BISMARCK, N.D. (KXNET) — As a result of our last snowfall, Burleigh County’s roads are now considered to be in dangerous condition. Officials say that our state’s freezing and thawing temperatures have caused the recent moisture of the snow to saturate our gravel roads — meaning that what could be your everyday route for going to work, taking your children to school, or both is now being labeled as a dangerous journey.

According to Burleigh County’s Highway Department, this same situation is occurring all across the region. The number of calls for aid that they have received, they say, has increased significantly, from bumpy car rides to resident’s cars slipping and sliding into ditches. Some concerned drivers would say we jumped right into the winter season without much time to enjoy the Fall, and the results of that have been shown through the condition of Burleigh County roads almost instantly. The Burleigh County Highway Department’s engineer Marcus Hall, who has been with the department for fifteen years, states these are the worst road conditions he’s ever seen.

“We’ve got a frozen layer underneath the ground that’s not allowing any of the moisture to sink in at this point” Hall states, “so it’s all sitting on top of the gravel roads. We’ve got farmers and residents out there trying to use them, and they’re basically breaking it up.”

The county is warning motorists, casual drivers, and those who drive for a living of the danger that can come when traversing these roads, and are asking people to limit travel on gravel pathways until conditions improve. However, many individuals are still questioning why Burleigh County’s roads are behaving this way when compared to other gravel paths. The answer lies in the material that is used to construct them here in North Dakota.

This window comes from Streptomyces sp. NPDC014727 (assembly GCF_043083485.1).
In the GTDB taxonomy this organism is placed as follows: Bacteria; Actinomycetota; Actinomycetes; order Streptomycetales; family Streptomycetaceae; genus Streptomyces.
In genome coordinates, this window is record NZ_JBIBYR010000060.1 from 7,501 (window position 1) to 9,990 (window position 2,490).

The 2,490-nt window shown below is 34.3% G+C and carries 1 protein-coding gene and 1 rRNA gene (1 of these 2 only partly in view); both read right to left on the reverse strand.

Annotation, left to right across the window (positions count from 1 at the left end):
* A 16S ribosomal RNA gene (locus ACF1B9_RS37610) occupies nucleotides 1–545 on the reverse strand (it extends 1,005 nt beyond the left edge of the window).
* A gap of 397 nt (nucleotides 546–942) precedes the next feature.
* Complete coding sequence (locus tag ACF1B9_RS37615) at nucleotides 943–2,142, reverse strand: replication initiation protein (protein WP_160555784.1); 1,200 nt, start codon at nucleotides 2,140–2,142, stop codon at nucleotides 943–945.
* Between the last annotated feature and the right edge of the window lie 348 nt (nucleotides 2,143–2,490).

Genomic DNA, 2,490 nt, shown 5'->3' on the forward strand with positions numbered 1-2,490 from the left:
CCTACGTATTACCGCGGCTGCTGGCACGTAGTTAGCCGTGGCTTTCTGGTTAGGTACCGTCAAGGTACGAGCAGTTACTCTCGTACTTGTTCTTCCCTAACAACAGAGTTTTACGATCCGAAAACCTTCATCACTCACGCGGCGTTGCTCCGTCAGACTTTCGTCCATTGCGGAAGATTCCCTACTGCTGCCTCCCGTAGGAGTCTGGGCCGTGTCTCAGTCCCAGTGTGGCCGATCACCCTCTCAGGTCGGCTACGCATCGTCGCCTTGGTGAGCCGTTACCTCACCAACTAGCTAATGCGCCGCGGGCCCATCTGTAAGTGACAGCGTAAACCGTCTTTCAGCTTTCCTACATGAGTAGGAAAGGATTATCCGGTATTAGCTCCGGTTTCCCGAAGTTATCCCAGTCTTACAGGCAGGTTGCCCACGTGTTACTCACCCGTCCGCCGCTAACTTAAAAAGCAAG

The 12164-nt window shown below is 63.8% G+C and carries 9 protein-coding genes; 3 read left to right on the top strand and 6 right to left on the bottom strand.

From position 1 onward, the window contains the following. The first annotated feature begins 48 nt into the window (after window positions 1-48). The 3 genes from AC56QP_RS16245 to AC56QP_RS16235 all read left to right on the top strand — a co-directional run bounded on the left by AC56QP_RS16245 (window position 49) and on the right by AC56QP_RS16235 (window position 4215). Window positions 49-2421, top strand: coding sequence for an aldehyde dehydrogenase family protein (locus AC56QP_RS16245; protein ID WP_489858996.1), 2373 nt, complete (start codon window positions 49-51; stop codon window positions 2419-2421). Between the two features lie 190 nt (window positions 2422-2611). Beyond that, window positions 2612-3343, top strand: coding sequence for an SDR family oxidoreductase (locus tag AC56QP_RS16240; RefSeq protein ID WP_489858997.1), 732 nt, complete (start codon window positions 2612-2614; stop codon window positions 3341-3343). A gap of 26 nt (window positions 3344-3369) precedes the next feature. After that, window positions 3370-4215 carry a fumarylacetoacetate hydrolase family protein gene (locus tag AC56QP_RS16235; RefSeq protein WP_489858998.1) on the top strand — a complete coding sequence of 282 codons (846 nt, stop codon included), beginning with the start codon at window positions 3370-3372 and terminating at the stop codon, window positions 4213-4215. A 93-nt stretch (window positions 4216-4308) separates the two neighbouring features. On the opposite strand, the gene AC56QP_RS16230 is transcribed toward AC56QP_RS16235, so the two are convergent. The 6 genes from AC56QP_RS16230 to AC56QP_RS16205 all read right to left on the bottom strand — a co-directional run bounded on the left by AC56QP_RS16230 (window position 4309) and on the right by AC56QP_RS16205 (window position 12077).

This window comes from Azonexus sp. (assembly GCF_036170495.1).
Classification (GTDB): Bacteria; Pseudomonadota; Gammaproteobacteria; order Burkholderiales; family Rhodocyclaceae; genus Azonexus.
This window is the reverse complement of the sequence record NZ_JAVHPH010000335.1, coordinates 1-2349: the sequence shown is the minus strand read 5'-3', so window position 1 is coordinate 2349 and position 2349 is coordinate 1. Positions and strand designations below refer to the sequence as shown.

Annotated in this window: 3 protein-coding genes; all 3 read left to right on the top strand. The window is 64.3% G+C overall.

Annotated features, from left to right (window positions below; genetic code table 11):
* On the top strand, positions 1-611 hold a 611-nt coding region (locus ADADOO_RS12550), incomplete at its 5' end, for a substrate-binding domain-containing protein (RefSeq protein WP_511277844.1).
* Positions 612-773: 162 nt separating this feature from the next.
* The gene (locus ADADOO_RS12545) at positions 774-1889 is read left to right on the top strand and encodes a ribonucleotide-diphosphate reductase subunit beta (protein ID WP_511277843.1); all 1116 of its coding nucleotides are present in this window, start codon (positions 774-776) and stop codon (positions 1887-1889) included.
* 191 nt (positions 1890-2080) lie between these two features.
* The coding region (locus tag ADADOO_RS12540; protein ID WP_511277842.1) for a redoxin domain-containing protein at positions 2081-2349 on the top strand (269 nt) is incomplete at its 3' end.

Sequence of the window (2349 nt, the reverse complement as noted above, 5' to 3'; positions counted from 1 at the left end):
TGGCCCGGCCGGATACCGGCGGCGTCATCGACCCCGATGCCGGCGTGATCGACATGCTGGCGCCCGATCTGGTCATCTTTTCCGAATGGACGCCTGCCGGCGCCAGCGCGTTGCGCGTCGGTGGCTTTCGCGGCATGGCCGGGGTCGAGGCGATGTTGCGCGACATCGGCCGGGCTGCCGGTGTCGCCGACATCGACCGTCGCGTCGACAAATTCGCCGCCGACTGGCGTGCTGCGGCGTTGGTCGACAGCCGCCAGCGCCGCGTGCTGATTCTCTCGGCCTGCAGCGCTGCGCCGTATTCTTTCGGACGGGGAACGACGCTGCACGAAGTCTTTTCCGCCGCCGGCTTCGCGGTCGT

“Most of our gravel that we’ve been placing over the last few years has a relatively high clay count,” Hall explains, “which works great in dry weather. It just doesn’t work that well in wet weather, and because of this frost layer, these roads are staying wet. They’re not drying well at all, therefore it kind of compounds the problem.”

The county is working on roadways that are accessible and will be addressing repairs as soon as conditions allow. Until then, though, the best they can do is warn ND travelers of the situation at hand and advise them on how to proceed down these precarious pathways.

“We wouldn’t even know where to stop closing roads,” Hall continues. “We’re having problems across the board, so we want to tell the residents out there to choose wisely when you leave your house, where you’re going how many times you do it in a day, try to reduce the number of trips you have to take on these gravel roads.”